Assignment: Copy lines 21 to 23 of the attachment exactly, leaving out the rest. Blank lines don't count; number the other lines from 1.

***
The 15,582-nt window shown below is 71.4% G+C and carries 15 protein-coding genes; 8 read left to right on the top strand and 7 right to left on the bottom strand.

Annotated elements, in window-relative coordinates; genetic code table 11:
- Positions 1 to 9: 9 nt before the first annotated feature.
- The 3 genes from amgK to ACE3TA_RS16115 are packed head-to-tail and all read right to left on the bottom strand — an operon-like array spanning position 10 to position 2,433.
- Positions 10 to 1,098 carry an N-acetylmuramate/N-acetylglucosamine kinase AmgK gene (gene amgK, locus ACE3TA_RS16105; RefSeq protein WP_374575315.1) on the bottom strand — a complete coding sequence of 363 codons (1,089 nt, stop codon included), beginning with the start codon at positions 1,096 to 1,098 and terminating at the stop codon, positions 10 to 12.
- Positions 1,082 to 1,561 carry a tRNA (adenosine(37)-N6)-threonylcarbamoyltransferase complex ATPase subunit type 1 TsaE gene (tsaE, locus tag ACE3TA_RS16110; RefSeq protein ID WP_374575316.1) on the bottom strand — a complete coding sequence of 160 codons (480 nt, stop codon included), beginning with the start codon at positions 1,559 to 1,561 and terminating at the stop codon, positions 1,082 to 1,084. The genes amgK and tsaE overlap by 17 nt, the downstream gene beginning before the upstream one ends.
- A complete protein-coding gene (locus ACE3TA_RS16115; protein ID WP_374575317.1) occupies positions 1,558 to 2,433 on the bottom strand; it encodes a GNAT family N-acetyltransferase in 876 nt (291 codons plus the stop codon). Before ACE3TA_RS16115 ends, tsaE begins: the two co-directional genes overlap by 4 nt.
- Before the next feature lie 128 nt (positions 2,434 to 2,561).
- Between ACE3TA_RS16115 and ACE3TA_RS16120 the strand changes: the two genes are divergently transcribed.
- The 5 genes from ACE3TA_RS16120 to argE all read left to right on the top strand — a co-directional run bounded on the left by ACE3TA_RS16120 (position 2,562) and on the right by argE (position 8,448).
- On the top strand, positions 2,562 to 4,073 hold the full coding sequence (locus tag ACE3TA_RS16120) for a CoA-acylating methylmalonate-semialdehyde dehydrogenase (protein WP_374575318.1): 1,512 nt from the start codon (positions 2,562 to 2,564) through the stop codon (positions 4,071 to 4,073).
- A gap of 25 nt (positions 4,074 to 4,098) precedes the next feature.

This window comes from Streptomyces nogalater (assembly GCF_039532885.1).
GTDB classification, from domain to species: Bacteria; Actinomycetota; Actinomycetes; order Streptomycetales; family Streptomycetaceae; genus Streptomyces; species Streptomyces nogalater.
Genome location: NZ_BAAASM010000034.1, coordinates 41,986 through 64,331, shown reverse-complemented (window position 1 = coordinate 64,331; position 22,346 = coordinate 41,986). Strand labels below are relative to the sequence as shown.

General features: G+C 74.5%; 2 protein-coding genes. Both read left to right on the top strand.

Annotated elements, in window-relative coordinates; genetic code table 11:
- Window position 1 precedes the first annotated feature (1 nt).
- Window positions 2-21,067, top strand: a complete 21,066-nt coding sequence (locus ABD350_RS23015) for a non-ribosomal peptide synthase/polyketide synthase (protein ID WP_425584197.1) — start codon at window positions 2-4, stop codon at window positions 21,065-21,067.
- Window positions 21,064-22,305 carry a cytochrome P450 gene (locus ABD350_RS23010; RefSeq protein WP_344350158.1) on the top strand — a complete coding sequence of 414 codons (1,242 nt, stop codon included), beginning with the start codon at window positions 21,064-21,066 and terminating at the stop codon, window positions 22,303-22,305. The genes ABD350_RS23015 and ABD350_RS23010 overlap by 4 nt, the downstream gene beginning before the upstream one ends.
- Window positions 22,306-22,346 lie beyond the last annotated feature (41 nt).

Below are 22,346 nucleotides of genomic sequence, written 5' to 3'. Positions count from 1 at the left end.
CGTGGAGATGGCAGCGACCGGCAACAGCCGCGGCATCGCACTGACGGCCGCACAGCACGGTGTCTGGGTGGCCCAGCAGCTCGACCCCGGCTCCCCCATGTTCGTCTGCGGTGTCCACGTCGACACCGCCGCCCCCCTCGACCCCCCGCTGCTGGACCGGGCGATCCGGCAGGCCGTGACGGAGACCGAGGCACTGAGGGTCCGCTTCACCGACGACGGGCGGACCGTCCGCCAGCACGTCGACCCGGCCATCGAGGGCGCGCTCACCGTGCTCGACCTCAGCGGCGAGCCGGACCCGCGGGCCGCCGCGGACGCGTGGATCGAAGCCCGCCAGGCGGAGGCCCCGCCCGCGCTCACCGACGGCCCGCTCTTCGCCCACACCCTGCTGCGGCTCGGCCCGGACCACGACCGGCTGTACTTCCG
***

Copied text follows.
- Window positions 22,306-22,346 lie beyond the last annotated feature (41 nt).

Below are 22,346 nucleotides of genomic sequence, written 5' to 3'. Positions count from 1 at the left end.
CGTGGAGATGGCAGCGACCGGCAACAGCCGCGGCATCGCACTGACGGCCGCACAGCACGGTGTCTGGGTGGCCCAGCAGCTCGACCCCGGCTCCCCCATGTTCGTCTGCGGTGTCCACGTCGACACCGCCGCCCCCCTCGACCCCCCGCTGCTGGACCGGGCGATCCGGCAGGCCGTGACGGAGACCGAGGCACTGAGGGTCCGCTTCACCGACGACGGGCGGACCGTCCGCCAGCACGTCGACCCGGCCATCGAGGGCGCGCTCACCGTGCTCGACCTCAGCGGCGAGCCGGACCCGCGGGCCGCCGCGGACGCGTGGATCGAAGCCCGCCAGGCGGAGGCCCCGCCCGCGCTCACCGACGGCCCGCTCTTCGCCCACACCCTGCTGCGGCTCGGCCCGGACCACGACCGGCTGTACTTCCG